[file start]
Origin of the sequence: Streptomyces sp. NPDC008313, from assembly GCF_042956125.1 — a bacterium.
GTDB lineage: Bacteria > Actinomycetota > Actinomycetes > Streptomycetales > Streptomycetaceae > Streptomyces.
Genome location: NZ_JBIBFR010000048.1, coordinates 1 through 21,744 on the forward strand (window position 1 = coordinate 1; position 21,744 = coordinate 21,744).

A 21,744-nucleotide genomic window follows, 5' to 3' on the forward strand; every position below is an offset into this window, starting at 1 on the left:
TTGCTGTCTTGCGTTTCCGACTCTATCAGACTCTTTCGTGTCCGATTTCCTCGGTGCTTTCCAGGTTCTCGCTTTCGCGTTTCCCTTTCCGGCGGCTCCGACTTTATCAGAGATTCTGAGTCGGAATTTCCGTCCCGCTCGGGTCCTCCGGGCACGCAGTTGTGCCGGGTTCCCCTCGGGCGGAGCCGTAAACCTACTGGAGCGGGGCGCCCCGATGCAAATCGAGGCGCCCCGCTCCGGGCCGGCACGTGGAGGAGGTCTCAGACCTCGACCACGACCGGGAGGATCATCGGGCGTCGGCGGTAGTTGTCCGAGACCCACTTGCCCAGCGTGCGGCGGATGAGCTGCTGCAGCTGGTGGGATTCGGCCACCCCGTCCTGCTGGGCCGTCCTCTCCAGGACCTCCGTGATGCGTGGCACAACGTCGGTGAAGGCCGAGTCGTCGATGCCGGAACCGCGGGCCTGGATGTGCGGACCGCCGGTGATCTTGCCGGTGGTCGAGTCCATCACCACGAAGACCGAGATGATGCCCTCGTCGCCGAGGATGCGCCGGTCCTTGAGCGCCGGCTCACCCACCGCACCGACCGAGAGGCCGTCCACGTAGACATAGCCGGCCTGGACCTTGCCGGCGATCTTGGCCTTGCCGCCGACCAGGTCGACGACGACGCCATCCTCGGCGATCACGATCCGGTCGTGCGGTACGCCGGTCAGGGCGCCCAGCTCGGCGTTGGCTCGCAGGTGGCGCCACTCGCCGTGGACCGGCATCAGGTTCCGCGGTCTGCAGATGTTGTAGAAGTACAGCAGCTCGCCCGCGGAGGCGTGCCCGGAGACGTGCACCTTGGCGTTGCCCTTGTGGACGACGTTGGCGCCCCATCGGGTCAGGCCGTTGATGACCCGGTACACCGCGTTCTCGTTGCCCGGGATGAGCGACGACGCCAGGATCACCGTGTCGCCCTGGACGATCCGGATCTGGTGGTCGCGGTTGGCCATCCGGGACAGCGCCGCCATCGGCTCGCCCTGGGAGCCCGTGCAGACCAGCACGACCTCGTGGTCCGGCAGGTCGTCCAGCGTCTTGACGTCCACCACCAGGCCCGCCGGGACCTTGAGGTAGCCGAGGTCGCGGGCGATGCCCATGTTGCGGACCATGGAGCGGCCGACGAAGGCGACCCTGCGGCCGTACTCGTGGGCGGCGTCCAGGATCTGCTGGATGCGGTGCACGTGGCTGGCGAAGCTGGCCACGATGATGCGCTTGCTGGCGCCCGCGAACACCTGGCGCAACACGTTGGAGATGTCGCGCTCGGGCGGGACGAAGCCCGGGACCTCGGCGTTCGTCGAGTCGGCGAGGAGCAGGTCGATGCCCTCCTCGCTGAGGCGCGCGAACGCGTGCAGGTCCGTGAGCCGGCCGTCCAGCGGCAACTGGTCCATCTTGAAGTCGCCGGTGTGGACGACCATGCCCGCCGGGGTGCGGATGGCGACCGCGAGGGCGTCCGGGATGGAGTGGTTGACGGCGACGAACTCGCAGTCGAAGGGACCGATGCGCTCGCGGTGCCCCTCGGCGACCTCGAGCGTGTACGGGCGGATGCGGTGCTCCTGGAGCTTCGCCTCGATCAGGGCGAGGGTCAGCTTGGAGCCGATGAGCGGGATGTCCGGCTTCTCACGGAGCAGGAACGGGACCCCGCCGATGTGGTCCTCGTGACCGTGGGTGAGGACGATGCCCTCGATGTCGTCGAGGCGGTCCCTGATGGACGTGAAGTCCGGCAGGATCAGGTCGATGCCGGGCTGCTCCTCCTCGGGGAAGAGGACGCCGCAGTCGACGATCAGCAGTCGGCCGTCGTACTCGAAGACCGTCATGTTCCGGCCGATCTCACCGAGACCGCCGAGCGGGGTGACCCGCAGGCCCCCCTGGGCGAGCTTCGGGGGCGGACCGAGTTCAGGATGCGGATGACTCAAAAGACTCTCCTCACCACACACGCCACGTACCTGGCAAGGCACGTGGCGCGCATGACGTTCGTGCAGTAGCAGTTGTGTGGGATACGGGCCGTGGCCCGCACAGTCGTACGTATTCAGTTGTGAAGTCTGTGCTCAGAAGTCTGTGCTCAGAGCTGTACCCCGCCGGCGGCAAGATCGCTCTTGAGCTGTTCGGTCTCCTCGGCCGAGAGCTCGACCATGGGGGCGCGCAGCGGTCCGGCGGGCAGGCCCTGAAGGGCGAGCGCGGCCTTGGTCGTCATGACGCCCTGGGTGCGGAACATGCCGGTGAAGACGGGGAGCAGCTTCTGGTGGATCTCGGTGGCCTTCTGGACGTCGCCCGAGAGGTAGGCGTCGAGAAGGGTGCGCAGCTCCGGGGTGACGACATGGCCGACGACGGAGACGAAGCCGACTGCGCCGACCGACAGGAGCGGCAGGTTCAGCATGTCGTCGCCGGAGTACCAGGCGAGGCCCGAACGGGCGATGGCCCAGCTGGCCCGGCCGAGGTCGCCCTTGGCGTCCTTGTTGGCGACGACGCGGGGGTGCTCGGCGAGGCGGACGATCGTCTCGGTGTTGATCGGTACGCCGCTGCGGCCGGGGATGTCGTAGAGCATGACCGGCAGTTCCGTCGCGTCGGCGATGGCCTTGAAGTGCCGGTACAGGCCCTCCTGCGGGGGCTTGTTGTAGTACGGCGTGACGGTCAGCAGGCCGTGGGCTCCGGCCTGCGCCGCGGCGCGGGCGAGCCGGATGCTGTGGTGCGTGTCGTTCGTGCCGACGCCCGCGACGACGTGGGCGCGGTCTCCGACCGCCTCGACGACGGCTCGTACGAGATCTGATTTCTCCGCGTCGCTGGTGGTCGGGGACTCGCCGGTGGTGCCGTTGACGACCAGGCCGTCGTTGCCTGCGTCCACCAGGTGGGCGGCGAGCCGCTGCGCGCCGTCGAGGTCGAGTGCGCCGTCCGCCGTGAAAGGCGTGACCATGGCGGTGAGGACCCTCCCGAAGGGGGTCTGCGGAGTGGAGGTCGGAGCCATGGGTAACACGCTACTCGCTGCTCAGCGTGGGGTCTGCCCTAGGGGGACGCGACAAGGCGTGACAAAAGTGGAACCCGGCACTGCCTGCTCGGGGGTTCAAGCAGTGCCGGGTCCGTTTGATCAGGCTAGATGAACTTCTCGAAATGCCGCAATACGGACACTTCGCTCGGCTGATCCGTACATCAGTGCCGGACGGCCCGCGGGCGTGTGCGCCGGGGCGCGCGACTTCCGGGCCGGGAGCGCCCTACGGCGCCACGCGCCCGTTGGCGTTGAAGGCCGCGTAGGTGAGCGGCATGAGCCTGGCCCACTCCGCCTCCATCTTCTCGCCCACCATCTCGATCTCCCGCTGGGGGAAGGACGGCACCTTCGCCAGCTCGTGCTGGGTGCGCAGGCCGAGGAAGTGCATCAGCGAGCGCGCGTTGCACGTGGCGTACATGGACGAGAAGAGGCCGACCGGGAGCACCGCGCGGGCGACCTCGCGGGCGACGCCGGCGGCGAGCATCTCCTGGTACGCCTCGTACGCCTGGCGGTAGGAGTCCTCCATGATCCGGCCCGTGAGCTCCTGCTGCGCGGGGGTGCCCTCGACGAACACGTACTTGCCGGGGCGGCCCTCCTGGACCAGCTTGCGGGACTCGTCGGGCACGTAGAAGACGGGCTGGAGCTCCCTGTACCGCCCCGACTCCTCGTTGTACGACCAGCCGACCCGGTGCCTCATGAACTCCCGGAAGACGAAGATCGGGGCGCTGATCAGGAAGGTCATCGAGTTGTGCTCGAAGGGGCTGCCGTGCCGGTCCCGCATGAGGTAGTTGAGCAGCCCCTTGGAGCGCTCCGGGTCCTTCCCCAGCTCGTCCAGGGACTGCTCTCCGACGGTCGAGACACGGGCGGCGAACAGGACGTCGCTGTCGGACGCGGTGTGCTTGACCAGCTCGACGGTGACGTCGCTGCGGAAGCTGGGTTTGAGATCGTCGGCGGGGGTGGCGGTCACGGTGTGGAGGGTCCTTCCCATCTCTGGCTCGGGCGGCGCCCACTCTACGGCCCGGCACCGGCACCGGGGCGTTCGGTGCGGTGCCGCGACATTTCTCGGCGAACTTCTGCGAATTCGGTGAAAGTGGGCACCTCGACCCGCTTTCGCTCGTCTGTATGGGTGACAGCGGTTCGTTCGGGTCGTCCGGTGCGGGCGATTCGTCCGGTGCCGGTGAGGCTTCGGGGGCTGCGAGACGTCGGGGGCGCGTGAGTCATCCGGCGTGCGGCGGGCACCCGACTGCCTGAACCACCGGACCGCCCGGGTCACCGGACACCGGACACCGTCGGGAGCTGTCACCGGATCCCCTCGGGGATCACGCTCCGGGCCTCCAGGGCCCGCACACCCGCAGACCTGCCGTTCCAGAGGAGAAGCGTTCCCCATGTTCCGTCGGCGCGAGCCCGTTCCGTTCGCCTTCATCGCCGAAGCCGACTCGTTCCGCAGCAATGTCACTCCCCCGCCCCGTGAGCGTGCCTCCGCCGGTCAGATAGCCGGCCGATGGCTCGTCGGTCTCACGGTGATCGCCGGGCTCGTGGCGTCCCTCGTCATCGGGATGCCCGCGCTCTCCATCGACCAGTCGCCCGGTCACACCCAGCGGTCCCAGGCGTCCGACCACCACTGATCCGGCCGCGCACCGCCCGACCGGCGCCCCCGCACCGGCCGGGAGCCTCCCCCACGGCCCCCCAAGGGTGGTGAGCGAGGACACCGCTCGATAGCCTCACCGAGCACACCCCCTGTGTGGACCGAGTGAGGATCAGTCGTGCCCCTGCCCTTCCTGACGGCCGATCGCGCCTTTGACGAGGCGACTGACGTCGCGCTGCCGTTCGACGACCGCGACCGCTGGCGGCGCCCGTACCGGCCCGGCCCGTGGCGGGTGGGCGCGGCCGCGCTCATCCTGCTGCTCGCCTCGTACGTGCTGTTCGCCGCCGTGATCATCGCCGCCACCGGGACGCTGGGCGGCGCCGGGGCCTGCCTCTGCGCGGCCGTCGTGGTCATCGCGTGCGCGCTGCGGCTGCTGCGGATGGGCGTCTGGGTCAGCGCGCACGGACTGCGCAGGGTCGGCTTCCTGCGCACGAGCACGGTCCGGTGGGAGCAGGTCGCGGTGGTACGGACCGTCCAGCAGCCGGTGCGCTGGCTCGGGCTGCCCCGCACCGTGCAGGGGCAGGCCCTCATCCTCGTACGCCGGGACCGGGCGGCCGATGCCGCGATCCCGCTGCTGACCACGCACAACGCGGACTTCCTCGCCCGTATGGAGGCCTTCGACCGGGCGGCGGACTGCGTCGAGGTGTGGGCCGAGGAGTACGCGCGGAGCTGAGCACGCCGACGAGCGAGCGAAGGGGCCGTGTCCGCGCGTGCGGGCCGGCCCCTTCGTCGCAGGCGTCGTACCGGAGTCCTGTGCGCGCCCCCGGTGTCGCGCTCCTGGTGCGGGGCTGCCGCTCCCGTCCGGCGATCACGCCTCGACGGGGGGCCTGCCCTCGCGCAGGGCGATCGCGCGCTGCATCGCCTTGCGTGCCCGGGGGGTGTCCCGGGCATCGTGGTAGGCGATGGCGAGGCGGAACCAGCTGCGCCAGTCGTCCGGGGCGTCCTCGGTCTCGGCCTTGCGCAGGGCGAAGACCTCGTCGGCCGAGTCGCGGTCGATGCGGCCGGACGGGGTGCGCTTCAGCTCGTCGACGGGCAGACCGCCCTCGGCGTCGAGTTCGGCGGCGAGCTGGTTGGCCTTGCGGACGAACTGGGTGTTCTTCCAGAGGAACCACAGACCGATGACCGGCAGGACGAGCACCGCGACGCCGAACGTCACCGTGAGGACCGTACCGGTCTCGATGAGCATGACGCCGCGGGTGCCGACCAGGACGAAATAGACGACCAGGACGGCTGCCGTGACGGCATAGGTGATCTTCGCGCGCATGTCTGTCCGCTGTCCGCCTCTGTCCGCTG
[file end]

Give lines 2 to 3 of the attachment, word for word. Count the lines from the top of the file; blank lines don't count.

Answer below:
GTDB lineage: Bacteria > Actinomycetota > Actinomycetes > Streptomycetales > Streptomycetaceae > Streptomyces.
Genome location: NZ_JBIBFR010000048.1, coordinates 1 through 21,744 on the forward strand (window position 1 = coordinate 1; position 21,744 = coordinate 21,744).